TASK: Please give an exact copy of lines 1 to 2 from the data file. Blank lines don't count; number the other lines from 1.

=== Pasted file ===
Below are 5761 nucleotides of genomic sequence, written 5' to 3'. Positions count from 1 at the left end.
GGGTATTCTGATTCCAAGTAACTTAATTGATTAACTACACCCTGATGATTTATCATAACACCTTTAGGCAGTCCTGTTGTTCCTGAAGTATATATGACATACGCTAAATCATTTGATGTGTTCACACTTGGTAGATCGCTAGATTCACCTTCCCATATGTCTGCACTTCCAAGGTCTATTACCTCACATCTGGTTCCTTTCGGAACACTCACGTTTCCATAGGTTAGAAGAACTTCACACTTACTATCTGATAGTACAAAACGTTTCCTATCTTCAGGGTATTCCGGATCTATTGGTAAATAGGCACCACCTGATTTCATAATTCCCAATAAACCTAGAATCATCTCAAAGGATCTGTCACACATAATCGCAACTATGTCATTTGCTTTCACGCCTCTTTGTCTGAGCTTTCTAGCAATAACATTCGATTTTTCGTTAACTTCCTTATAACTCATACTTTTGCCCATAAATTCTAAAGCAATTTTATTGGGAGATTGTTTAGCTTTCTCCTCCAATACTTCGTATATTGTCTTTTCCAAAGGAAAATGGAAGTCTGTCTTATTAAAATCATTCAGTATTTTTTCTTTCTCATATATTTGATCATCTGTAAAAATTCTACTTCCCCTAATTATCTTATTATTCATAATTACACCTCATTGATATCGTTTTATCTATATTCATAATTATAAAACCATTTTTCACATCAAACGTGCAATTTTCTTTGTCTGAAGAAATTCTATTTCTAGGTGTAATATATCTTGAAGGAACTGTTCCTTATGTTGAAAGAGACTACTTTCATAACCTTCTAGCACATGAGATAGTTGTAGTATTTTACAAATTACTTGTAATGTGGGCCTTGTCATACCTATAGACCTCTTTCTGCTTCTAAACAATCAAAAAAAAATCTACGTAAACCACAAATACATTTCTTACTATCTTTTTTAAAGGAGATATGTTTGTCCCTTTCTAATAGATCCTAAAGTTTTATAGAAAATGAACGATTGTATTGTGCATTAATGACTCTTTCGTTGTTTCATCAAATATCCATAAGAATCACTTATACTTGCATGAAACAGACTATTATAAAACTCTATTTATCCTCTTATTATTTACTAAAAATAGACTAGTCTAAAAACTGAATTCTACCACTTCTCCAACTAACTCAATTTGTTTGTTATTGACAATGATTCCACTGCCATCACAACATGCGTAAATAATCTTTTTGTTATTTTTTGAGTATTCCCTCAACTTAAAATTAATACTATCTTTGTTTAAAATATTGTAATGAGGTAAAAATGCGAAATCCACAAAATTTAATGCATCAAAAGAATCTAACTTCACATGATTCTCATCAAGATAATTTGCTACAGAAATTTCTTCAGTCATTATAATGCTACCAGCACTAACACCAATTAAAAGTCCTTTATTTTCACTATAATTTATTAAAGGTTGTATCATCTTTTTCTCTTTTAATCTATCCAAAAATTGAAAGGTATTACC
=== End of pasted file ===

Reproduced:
Below are 5761 nucleotides of genomic sequence, written 5' to 3'. Positions count from 1 at the left end.
GGGTATTCTGATTCCAAGTAACTTAATTGATTAACTACACCCTGATGATTTATCATAACACCTTTAGGCAGTCCTGTTGTTCCTGAAGTATATATGACATACGCTAAATCATTTGATGTGTTCACACTTGGTAGATCGCTAGATTCACCTTCCCATATGTCTGCACTTCCAAGGTCTATTACCTCACATCTGGTTCCTTTCGGAACACTCACGTTTCCATAGGTTAGAAGAACTTCACACTTACTATCTGATAGTACAAAACGTTTCCTATCTTCAGGGTATTCCGGATCTATTGGTAAATAGGCACCACCTGATTTCATAATTCCCAATAAACCTAGAATCATCTCAAAGGATCTGTCACACATAATCGCAACTATGTCATTTGCTTTCACGCCTCTTTGTCTGAGCTTTCTAGCAATAACATTCGATTTTTCGTTAACTTCCTTATAACTCATACTTTTGCCCATAAATTCTAAAGCAATTTTATTGGGAGATTGTTTAGCTTTCTCCTCCAATACTTCGTATATTGTCTTTTCCAAAGGAAAATGGAAGTCTGTCTTATTAAAATCATTCAGTATTTTTTCTTTCTCATATATTTGATCATCTGTAAAAATTCTACTTCCCCTAATTATCTTATTATTCATAATTACACCTCATTGATATCGTTTTATCTATATTCATAATTATAAAACCATTTTTCACATCAAACGTGCAATTTTCTTTGTCTGAAGAAATTCTATTTCTAGGTGTAATATATCTTGAAGGAACTGTTCCTTATGTTGAAAGAGACTACTTTCATAACCTTCTAGCACATGAGATAGTTGTAGTATTTTACAAATTACTTGTAATGTGGGCCTTGTCATACCTATAGACCTCTTTCTGCTTCTAAACAATCAAAAAAAAATCTACGTAAACCACAAATACATTTCTTACTATCTTTTTTAAAGGAGATATGTTTGTCCCTTTCTAATAGATCCTAAAGTTTTATAGAAAATGAACGATTGTATTGTGCATTAATGACTCTTTCGTTGTTTCATCAAATATCCATAAGAATCACTTATACTTGCATGAAACAGACTATTATAAAACTCTATTTATCCTCTTATTATTTACTAAAAATAGACTAGTCTAAAAACTGAATTCTACCACTTCTCCAACTAACTCAATTTGTTTGTTATTGACAATGATTCCACTGCCATCACAACATGCGTAAATAATCTTTTTGTTATTTTTTGAGTATTCCCTCAACTTAAAATTAATACTATCTTTGTTTAAAATATTGTAATGAGGTAAAAATGCGAAATCCACAAAATTTAATGCATCAAAAGAATCTAACTTCACATGATTCTCATCAAGATAATTTGCTACAGAAATTTCTTCAGTCATTATAATGCTACCAGCACTAACACCAATTAAAAGTCCTTTATTTTCACTATAATTTATTAAAGGTTGTATCATCTTTTTCTCTTTTAATCTATCCAAAAATTGAAAGGTATTACC